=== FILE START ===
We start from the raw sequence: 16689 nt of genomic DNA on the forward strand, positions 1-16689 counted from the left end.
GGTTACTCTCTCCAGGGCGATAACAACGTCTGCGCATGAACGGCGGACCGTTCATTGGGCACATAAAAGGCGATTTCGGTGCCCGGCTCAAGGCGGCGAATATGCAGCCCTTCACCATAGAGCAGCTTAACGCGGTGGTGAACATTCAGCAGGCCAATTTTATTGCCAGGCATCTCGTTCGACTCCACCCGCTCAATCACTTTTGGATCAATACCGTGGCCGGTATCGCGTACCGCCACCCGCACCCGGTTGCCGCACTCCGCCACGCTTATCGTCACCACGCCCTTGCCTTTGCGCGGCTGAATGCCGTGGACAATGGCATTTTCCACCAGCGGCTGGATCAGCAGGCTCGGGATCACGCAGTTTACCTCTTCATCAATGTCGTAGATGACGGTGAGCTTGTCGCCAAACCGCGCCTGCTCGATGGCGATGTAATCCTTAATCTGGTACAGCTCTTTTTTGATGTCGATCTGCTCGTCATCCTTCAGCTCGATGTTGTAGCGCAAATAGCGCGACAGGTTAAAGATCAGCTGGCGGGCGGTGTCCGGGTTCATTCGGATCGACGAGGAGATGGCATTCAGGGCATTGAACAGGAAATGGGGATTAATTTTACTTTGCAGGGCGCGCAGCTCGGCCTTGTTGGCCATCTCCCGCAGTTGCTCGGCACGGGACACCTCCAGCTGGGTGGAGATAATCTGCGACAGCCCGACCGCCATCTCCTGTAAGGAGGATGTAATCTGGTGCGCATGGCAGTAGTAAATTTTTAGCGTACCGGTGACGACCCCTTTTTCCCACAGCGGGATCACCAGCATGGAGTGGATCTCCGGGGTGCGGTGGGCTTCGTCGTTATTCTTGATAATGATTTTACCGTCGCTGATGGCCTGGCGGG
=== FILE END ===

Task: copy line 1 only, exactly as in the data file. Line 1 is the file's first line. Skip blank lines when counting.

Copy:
We start from the raw sequence: 16689 nt of genomic DNA on the forward strand, positions 1-16689 counted from the left end.